Announcing ATCF’s October 8-10 Delegation to Piedras Negras, Mexico and Beyond

Meet maquiladora workers in their homes and communities, find out about current conditions of life and work and learn what strategies they are using to advocate for themselves.  Discover the power and dynamic of collective action.  Our Mexican partners, the Comité Fronterizo de Oberas/os (the CFO), continue to find innovative, often bold ways of organizing despite the financial crisis and the intense anti-labor climate of Mexico—and the world—that they and we are facing.

Tentatively this delegation will pursue a fair trade theme. Piedras Negras is not only the home city of CFO, but also the site of the Dignity and Justice Maquiladora, a unique business model at the border – a worker-owned sewing collective, technically structured as a maquiladora in order to be able to export and sell in the US.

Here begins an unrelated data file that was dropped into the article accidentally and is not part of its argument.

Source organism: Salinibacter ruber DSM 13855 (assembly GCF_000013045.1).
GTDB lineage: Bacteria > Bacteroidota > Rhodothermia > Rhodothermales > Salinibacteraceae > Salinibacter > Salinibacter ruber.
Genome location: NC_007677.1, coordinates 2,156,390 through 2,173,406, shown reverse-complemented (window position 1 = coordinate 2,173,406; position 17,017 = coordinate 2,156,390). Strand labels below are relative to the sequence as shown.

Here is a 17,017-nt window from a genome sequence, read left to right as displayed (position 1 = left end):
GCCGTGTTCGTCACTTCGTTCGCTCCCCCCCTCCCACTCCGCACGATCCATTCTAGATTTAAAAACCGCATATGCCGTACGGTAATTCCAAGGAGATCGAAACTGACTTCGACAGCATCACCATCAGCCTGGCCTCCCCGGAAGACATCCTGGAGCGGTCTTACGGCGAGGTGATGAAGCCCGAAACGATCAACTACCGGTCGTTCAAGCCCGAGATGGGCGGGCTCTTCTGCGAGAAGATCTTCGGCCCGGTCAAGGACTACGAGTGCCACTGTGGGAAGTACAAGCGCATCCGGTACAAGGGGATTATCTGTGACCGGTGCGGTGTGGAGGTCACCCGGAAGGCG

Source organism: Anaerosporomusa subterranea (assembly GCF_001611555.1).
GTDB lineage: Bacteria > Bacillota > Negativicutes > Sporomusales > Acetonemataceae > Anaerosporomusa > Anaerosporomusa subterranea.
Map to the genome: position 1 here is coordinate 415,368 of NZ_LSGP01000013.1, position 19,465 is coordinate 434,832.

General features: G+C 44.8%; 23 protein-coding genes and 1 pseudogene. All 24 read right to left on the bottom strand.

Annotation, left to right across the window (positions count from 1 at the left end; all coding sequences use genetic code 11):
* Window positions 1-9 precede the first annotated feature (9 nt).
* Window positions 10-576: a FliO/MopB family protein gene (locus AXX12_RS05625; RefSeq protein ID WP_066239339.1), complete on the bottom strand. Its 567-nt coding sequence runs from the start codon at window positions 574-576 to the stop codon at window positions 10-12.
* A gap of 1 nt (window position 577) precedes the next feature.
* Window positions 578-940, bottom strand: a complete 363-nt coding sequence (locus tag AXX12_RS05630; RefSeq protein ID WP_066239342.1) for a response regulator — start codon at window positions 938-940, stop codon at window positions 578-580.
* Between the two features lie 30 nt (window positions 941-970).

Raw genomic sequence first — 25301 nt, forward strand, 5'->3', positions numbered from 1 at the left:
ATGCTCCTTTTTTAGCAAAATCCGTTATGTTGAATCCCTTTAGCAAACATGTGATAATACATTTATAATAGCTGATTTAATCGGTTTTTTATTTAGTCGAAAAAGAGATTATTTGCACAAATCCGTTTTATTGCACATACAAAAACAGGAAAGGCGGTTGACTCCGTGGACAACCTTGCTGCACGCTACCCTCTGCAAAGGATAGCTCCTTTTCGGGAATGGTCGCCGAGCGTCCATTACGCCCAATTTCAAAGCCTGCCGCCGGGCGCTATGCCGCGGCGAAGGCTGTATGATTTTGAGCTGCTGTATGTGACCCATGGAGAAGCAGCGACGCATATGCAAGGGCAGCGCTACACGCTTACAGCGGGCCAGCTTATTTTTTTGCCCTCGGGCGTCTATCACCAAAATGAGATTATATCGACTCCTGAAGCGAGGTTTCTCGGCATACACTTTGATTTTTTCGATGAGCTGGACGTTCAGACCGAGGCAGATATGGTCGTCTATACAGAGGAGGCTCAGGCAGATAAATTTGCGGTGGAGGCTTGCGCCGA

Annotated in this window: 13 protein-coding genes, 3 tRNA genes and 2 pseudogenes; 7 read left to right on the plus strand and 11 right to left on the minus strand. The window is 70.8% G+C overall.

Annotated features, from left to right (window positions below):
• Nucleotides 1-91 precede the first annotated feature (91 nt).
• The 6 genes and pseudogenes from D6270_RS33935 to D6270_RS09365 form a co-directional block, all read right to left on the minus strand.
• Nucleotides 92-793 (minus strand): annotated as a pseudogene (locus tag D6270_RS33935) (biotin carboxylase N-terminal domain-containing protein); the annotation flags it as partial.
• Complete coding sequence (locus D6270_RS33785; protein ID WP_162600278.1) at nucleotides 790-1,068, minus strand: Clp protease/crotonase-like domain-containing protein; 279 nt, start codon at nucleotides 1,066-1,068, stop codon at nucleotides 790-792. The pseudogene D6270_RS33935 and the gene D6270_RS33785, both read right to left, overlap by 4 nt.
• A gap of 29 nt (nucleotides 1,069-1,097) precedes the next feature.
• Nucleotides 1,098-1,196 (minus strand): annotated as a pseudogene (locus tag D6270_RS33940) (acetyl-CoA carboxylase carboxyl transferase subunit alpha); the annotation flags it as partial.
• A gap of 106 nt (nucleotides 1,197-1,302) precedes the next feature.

As we head south through Texas, the delegation will visit another worker-owned, woman-led sewing collective:  Ilo de Justícia (Thread of Justice) a project of Fuerza Unida in San Antonio.  Fuerza was formed in 1990 in protest, when Levi Strauss closed their San Antonio plant without notice or severance pay.

For more info or to request a registration form, write to: Judith Rosenberg, chelarose@gradecom.net or call 512. 494.8377.

CFO organizer\’s website

Thousands of Nike workers strike in Vietnam shoe factory

Rueters news is reporting that “Thousands of workers went on strike on Friday at a Taiwanese-owned shoe factory in southern Vietnam, demanding better pay and benefits.”

Here’s the whole story which is posted on Business Report

Thousands strike for pay at factory in Vietnam-paper
April 3, 2010

Thousands of workers went on strike on Friday at a Taiwanese-owned shoe factory in southern Vietnam, demanding better pay and benefits, state-run newspapers reported.

Some hurled shrimp paste sauce and splashed pig’s blood on workers who were not participating in the strike at the Pou Chen Group factory in Dong Nai province, the website of the newspaper Nguoi Lao Dong reported (www.nld.com.vn).

Another newspaper, Tuoi Tre, said the manager of the factory agreed to increase pay by 5 percent but the workers did not immediately return to work, it reported on its website (www.tuoitre.com.vn). It said more than 10,000 workers had walked out.